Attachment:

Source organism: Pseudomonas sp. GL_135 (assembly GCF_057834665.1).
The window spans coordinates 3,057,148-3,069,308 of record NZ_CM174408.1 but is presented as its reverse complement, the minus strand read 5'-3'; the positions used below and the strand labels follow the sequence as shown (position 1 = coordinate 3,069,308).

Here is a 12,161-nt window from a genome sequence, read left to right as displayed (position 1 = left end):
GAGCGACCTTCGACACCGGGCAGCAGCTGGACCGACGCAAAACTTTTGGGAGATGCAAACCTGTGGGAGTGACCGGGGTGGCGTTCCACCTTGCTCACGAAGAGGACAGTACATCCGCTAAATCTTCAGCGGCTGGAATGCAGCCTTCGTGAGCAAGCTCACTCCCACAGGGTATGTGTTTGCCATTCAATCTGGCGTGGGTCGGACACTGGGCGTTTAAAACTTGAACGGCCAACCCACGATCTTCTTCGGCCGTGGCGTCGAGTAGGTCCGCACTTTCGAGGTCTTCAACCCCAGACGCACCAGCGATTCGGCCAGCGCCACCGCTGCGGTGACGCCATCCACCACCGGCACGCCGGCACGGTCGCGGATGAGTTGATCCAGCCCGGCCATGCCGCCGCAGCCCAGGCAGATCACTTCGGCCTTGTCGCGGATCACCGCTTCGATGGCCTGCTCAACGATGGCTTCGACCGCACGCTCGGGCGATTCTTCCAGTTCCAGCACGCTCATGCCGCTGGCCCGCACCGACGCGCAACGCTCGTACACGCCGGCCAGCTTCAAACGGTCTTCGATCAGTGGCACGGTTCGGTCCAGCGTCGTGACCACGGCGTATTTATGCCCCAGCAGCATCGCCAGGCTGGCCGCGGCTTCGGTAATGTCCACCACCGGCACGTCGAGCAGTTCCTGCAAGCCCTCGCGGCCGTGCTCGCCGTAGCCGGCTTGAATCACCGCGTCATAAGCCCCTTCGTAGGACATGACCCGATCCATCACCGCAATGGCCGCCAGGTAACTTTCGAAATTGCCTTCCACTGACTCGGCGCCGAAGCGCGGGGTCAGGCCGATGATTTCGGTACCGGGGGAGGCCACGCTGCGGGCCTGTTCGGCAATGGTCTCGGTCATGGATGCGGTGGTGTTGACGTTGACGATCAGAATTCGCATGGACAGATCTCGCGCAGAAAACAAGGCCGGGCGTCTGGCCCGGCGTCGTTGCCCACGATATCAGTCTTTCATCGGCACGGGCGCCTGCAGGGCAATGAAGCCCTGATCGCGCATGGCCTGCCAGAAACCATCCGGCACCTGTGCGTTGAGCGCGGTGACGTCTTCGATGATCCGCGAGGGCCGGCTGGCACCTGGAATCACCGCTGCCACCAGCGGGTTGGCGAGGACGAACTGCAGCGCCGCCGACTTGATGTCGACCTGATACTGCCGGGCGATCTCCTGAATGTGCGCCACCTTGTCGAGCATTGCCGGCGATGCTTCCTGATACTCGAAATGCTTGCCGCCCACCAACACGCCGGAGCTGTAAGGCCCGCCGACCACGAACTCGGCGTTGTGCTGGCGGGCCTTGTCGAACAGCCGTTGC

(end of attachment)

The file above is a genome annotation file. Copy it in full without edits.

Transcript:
Source organism: Pseudomonas sp. GL_135 (assembly GCF_057834665.1).
The window spans coordinates 3,057,148-3,069,308 of record NZ_CM174408.1 but is presented as its reverse complement, the minus strand read 5'-3'; the positions used below and the strand labels follow the sequence as shown (position 1 = coordinate 3,069,308).

Here is a 12,161-nt window from a genome sequence, read left to right as displayed (position 1 = left end):
GAGCGACCTTCGACACCGGGCAGCAGCTGGACCGACGCAAAACTTTTGGGAGATGCAAACCTGTGGGAGTGACCGGGGTGGCGTTCCACCTTGCTCACGAAGAGGACAGTACATCCGCTAAATCTTCAGCGGCTGGAATGCAGCCTTCGTGAGCAAGCTCACTCCCACAGGGTATGTGTTTGCCATTCAATCTGGCGTGGGTCGGACACTGGGCGTTTAAAACTTGAACGGCCAACCCACGATCTTCTTCGGCCGTGGCGTCGAGTAGGTCCGCACTTTCGAGGTCTTCAACCCCAGACGCACCAGCGATTCGGCCAGCGCCACCGCTGCGGTGACGCCATCCACCACCGGCACGCCGGCACGGTCGCGGATGAGTTGATCCAGCCCGGCCATGCCGCCGCAGCCCAGGCAGATCACTTCGGCCTTGTCGCGGATCACCGCTTCGATGGCCTGCTCAACGATGGCTTCGACCGCACGCTCGGGCGATTCTTCCAGTTCCAGCACGCTCATGCCGCTGGCCCGCACCGACGCGCAACGCTCGTACACGCCGGCCAGCTTCAAACGGTCTTCGATCAGTGGCACGGTTCGGTCCAGCGTCGTGACCACGGCGTATTTATGCCCCAGCAGCATCGCCAGGCTGGCCGCGGCTTCGGTAATGTCCACCACCGGCACGTCGAGCAGTTCCTGCAAGCCCTCGCGGCCGTGCTCGCCGTAGCCGGCTTGAATCACCGCGTCATAAGCCCCTTCGTAGGACATGACCCGATCCATCACCGCAATGGCCGCCAGGTAACTTTCGAAATTGCCTTCCACTGACTCGGCGCCGAAGCGCGGGGTCAGGCCGATGATTTCGGTACCGGGGGAGGCCACGCTGCGGGCCTGTTCGGCAATGGTCTCGGTCATGGATGCGGTGGTGTTGACGTTGACGATCAGAATTCGCATGGACAGATCTCGCGCAGAAAACAAGGCCGGGCGTCTGGCCCGGCGTCGTTGCCCACGATATCAGTCTTTCATCGGCACGGGCGCCTGCAGGGCAATGAAGCCCTGATCGCGCATGGCCTGCCAGAAACCATCCGGCACCTGTGCGTTGAGCGCGGTGACGTCTTCGATGATCCGCGAGGGCCGGCTGGCACCTGGAATCACCGCTGCCACCAGCGGGTTGGCGAGGACGAACTGCAGCGCCGCCGACTTGATGTCGACCTGATACTGCCGGGCGATCTCCTGAATGTGCGCCACCTTGTCGAGCATTGCCGGCGATGCTTCCTGATACTCGAAATGCTTGCCGCCCACCAACACGCCGGAGCTGTAAGGCCCGCCGACCACGAACTCGGCGTTGTGCTGGCGGGCCTTGTCGAACAGCCGTTGC